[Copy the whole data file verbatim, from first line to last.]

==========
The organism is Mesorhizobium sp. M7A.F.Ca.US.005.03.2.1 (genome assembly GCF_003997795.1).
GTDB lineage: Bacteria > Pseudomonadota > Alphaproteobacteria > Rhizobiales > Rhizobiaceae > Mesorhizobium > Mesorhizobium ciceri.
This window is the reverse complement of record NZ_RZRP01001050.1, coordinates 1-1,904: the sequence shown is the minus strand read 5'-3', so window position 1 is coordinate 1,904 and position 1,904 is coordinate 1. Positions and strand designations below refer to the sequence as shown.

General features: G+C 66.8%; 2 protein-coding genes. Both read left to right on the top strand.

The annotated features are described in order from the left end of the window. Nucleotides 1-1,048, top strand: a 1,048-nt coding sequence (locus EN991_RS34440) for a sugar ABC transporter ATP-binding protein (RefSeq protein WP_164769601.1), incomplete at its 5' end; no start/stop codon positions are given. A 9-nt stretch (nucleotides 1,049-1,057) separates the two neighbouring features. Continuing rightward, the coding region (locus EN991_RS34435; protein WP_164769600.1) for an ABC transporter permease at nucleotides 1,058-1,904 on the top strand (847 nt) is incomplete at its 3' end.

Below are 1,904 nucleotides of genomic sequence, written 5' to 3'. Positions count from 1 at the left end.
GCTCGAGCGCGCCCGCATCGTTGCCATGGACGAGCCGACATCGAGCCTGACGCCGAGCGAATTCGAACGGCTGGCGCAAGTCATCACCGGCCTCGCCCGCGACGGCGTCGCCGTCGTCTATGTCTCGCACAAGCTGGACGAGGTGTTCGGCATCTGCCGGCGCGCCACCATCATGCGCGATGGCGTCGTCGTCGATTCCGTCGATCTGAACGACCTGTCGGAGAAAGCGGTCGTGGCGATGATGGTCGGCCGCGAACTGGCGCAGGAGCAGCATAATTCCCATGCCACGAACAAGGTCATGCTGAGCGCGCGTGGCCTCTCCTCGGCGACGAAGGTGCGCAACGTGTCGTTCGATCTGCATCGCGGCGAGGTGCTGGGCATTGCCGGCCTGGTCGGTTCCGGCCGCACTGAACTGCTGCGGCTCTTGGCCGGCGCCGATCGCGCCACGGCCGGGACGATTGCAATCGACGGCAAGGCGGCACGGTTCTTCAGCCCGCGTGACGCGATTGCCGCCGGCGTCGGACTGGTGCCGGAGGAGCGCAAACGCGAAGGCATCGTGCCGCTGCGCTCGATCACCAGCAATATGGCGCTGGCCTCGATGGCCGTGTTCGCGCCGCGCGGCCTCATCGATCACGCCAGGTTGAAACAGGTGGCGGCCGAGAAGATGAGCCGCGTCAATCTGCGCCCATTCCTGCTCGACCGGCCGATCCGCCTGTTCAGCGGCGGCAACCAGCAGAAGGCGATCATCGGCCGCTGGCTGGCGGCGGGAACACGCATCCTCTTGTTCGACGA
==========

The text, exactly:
The organism is Mesorhizobium sp. M7A.F.Ca.US.005.03.2.1 (genome assembly GCF_003997795.1).
GTDB lineage: Bacteria > Pseudomonadota > Alphaproteobacteria > Rhizobiales > Rhizobiaceae > Mesorhizobium > Mesorhizobium ciceri.
This window is the reverse complement of record NZ_RZRP01001050.1, coordinates 1-1,904: the sequence shown is the minus strand read 5'-3', so window position 1 is coordinate 1,904 and position 1,904 is coordinate 1. Positions and strand designations below refer to the sequence as shown.

General features: G+C 66.8%; 2 protein-coding genes. Both read left to right on the top strand.

The annotated features are described in order from the left end of the window. Nucleotides 1-1,048, top strand: a 1,048-nt coding sequence (locus EN991_RS34440) for a sugar ABC transporter ATP-binding protein (RefSeq protein WP_164769601.1), incomplete at its 5' end; no start/stop codon positions are given. A 9-nt stretch (nucleotides 1,049-1,057) separates the two neighbouring features. Continuing rightward, the coding region (locus EN991_RS34435; protein WP_164769600.1) for an ABC transporter permease at nucleotides 1,058-1,904 on the top strand (847 nt) is incomplete at its 3' end.

Below are 1,904 nucleotides of genomic sequence, written 5' to 3'. Positions count from 1 at the left end.
GCTCGAGCGCGCCCGCATCGTTGCCATGGACGAGCCGACATCGAGCCTGACGCCGAGCGAATTCGAACGGCTGGCGCAAGTCATCACCGGCCTCGCCCGCGACGGCGTCGCCGTCGTCTATGTCTCGCACAAGCTGGACGAGGTGTTCGGCATCTGCCGGCGCGCCACCATCATGCGCGATGGCGTCGTCGTCGATTCCGTCGATCTGAACGACCTGTCGGAGAAAGCGGTCGTGGCGATGATGGTCGGCCGCGAACTGGCGCAGGAGCAGCATAATTCCCATGCCACGAACAAGGTCATGCTGAGCGCGCGTGGCCTCTCCTCGGCGACGAAGGTGCGCAACGTGTCGTTCGATCTGCATCGCGGCGAGGTGCTGGGCATTGCCGGCCTGGTCGGTTCCGGCCGCACTGAACTGCTGCGGCTCTTGGCCGGCGCCGATCGCGCCACGGCCGGGACGATTGCAATCGACGGCAAGGCGGCACGGTTCTTCAGCCCGCGTGACGCGATTGCCGCCGGCGTCGGACTGGTGCCGGAGGAGCGCAAACGCGAAGGCATCGTGCCGCTGCGCTCGATCACCAGCAATATGGCGCTGGCCTCGATGGCCGTGTTCGCGCCGCGCGGCCTCATCGATCACGCCAGGTTGAAACAGGTGGCGGCCGAGAAGATGAGCCGCGTCAATCTGCGCCCATTCCTGCTCGACCGGCCGATCCGCCTGTTCAGCGGCGGCAACCAGCAGAAGGCGATCATCGGCCGCTGGCTGGCGGCGGGAACACGCATCCTCTTGTTCGACGA